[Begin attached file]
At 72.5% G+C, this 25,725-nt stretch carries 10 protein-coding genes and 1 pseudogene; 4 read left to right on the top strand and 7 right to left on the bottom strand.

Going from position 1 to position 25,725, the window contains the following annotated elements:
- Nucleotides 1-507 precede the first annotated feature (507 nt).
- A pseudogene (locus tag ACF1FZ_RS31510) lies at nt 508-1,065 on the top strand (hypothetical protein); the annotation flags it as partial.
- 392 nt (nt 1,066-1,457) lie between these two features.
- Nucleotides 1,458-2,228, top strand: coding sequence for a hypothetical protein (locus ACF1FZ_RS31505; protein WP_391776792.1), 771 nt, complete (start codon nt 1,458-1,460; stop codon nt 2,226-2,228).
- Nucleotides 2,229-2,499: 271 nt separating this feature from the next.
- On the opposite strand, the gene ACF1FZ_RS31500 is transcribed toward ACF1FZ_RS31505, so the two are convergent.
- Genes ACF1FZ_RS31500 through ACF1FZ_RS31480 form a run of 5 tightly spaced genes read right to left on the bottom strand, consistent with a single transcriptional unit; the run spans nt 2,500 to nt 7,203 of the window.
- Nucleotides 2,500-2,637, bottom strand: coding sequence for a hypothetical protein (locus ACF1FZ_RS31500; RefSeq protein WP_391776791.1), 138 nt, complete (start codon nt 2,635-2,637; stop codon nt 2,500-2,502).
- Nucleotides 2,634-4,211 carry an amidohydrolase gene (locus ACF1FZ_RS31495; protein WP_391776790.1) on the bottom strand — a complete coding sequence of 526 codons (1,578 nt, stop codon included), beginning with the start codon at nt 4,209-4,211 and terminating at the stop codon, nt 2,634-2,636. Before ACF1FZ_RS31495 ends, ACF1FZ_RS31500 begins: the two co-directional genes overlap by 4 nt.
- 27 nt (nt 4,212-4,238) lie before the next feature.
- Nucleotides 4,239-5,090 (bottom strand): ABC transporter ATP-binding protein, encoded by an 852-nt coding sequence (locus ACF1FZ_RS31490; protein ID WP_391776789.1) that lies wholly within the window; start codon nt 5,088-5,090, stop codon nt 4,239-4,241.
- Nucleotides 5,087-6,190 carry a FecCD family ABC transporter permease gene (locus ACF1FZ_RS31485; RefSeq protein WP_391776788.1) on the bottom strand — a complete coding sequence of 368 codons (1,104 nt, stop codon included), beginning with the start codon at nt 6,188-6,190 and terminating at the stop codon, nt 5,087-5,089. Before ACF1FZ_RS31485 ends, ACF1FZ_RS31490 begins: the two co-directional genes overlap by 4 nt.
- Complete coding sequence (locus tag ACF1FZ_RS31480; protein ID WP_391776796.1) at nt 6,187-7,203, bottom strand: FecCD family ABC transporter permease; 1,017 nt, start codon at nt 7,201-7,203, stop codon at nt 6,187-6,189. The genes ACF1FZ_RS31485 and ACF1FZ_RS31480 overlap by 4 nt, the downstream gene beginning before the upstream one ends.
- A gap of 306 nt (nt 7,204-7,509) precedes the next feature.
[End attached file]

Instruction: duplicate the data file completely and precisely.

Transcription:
At 72.5% G+C, this 25,725-nt stretch carries 10 protein-coding genes and 1 pseudogene; 4 read left to right on the top strand and 7 right to left on the bottom strand.

Going from position 1 to position 25,725, the window contains the following annotated elements:
- Nucleotides 1-507 precede the first annotated feature (507 nt).
- A pseudogene (locus tag ACF1FZ_RS31510) lies at nt 508-1,065 on the top strand (hypothetical protein); the annotation flags it as partial.
- 392 nt (nt 1,066-1,457) lie between these two features.
- Nucleotides 1,458-2,228, top strand: coding sequence for a hypothetical protein (locus ACF1FZ_RS31505; protein WP_391776792.1), 771 nt, complete (start codon nt 1,458-1,460; stop codon nt 2,226-2,228).
- Nucleotides 2,229-2,499: 271 nt separating this feature from the next.
- On the opposite strand, the gene ACF1FZ_RS31500 is transcribed toward ACF1FZ_RS31505, so the two are convergent.
- Genes ACF1FZ_RS31500 through ACF1FZ_RS31480 form a run of 5 tightly spaced genes read right to left on the bottom strand, consistent with a single transcriptional unit; the run spans nt 2,500 to nt 7,203 of the window.
- Nucleotides 2,500-2,637, bottom strand: coding sequence for a hypothetical protein (locus ACF1FZ_RS31500; RefSeq protein WP_391776791.1), 138 nt, complete (start codon nt 2,635-2,637; stop codon nt 2,500-2,502).
- Nucleotides 2,634-4,211 carry an amidohydrolase gene (locus ACF1FZ_RS31495; protein WP_391776790.1) on the bottom strand — a complete coding sequence of 526 codons (1,578 nt, stop codon included), beginning with the start codon at nt 4,209-4,211 and terminating at the stop codon, nt 2,634-2,636. Before ACF1FZ_RS31495 ends, ACF1FZ_RS31500 begins: the two co-directional genes overlap by 4 nt.
- 27 nt (nt 4,212-4,238) lie before the next feature.
- Nucleotides 4,239-5,090 (bottom strand): ABC transporter ATP-binding protein, encoded by an 852-nt coding sequence (locus ACF1FZ_RS31490; protein ID WP_391776789.1) that lies wholly within the window; start codon nt 5,088-5,090, stop codon nt 4,239-4,241.
- Nucleotides 5,087-6,190 carry a FecCD family ABC transporter permease gene (locus ACF1FZ_RS31485; RefSeq protein WP_391776788.1) on the bottom strand — a complete coding sequence of 368 codons (1,104 nt, stop codon included), beginning with the start codon at nt 6,188-6,190 and terminating at the stop codon, nt 5,087-5,089. Before ACF1FZ_RS31485 ends, ACF1FZ_RS31490 begins: the two co-directional genes overlap by 4 nt.
- Complete coding sequence (locus tag ACF1FZ_RS31480; protein ID WP_391776796.1) at nt 6,187-7,203, bottom strand: FecCD family ABC transporter permease; 1,017 nt, start codon at nt 7,201-7,203, stop codon at nt 6,187-6,189. The genes ACF1FZ_RS31485 and ACF1FZ_RS31480 overlap by 4 nt, the downstream gene beginning before the upstream one ends.
- A gap of 306 nt (nt 7,204-7,509) precedes the next feature.